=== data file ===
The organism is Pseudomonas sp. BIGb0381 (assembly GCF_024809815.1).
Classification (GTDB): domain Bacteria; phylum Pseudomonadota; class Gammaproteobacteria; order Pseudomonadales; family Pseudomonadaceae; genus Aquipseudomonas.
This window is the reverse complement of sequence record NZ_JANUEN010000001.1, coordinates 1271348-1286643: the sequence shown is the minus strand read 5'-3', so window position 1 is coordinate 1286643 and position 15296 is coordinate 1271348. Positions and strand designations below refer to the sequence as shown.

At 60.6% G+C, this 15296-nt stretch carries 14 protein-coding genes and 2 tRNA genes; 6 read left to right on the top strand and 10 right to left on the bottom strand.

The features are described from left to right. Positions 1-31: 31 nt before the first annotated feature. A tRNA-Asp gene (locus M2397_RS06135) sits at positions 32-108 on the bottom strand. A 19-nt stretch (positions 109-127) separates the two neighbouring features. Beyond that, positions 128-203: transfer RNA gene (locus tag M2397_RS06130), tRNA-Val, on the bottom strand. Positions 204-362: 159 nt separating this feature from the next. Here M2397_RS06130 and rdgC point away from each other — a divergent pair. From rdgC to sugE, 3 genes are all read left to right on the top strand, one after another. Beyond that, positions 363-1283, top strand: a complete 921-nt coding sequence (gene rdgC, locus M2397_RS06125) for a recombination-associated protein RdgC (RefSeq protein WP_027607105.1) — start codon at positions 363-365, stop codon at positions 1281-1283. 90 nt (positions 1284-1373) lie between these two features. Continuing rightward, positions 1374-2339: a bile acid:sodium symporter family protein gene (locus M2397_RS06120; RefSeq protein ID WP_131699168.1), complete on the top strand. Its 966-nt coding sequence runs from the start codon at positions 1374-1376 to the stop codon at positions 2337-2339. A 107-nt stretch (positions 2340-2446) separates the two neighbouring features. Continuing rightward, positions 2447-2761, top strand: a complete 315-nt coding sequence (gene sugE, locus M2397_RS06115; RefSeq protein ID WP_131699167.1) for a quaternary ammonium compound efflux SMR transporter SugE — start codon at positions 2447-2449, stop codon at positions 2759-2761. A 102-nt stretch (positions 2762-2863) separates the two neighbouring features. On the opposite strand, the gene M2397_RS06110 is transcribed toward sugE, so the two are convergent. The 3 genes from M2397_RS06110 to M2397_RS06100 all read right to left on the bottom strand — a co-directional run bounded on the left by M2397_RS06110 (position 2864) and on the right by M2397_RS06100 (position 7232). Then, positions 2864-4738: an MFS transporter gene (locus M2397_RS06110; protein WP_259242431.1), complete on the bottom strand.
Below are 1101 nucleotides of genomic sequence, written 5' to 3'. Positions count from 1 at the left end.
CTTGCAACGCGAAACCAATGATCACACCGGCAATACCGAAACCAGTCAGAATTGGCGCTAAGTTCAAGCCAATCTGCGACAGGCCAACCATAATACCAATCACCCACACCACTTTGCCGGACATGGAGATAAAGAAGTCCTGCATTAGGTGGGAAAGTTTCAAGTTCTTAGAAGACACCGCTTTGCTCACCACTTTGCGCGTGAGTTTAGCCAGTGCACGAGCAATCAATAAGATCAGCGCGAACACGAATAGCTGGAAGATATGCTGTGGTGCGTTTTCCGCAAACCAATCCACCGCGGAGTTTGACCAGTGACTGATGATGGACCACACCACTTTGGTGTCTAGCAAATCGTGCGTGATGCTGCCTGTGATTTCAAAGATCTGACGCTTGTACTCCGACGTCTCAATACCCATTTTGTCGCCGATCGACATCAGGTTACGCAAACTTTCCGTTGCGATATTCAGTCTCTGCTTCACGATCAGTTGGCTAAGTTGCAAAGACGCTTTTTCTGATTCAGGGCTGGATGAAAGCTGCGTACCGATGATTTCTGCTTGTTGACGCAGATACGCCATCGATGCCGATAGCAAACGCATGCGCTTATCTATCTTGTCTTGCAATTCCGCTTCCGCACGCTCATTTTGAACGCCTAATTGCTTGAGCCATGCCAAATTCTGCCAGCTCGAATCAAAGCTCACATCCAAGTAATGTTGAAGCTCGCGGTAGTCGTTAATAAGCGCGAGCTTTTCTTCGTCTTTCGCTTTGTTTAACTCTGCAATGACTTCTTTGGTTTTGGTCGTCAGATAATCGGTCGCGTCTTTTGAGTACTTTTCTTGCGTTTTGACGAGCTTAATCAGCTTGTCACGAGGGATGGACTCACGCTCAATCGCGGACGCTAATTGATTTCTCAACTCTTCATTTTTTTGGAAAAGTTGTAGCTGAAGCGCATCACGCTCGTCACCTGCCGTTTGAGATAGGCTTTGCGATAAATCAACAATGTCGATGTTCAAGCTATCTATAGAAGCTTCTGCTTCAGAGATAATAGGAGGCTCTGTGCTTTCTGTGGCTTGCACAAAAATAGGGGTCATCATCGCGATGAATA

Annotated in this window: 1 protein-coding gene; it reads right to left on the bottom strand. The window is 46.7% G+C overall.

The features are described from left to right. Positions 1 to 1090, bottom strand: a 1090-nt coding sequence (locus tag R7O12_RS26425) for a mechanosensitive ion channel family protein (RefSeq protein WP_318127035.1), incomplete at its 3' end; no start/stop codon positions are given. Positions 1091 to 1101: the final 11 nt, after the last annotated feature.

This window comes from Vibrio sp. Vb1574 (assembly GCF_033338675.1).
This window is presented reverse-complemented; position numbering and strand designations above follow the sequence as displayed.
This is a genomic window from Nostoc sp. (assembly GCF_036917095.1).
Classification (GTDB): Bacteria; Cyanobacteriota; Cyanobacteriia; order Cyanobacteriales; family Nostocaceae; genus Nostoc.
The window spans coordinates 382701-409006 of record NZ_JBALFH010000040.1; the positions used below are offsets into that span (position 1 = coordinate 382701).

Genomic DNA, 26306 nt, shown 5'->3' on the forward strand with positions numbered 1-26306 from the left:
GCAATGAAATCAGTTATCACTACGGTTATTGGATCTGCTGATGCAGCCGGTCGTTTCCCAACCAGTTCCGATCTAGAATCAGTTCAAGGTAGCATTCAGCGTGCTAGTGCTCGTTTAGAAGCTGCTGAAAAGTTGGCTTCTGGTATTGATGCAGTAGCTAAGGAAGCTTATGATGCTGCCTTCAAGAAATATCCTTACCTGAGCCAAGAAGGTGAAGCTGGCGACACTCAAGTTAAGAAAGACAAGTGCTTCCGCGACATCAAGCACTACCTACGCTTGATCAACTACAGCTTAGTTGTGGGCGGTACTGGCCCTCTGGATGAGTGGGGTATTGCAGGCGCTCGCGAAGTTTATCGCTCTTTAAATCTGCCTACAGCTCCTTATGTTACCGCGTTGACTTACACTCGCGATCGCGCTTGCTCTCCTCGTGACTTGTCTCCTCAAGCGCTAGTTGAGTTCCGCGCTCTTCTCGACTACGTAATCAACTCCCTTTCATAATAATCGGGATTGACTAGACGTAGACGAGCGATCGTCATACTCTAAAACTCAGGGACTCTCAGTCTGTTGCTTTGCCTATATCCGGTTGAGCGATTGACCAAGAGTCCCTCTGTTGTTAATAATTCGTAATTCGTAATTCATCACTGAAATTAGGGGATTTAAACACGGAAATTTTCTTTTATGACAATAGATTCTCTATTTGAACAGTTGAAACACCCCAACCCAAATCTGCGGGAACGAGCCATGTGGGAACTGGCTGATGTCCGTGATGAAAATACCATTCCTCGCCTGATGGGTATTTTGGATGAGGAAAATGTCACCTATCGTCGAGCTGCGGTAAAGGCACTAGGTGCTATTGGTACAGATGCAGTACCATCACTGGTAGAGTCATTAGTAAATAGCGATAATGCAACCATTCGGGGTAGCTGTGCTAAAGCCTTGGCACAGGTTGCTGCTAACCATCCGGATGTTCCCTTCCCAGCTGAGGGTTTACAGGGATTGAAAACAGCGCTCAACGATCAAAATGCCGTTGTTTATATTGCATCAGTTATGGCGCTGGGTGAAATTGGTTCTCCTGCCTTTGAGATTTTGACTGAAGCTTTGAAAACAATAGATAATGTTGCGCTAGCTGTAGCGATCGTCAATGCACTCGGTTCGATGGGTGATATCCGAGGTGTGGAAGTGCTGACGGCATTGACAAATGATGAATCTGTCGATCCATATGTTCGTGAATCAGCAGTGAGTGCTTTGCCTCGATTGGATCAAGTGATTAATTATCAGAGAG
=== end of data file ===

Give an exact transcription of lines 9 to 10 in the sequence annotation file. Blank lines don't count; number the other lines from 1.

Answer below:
The features are described from left to right. Positions 1 to 1090, bottom strand: a 1090-nt coding sequence (locus tag R7O12_RS26425) for a mechanosensitive ion channel family protein (RefSeq protein WP_318127035.1), incomplete at its 3' end; no start/stop codon positions are given. Positions 1091 to 1101: the final 11 nt, after the last annotated feature.

This window comes from Vibrio sp. Vb1574 (assembly GCF_033338675.1).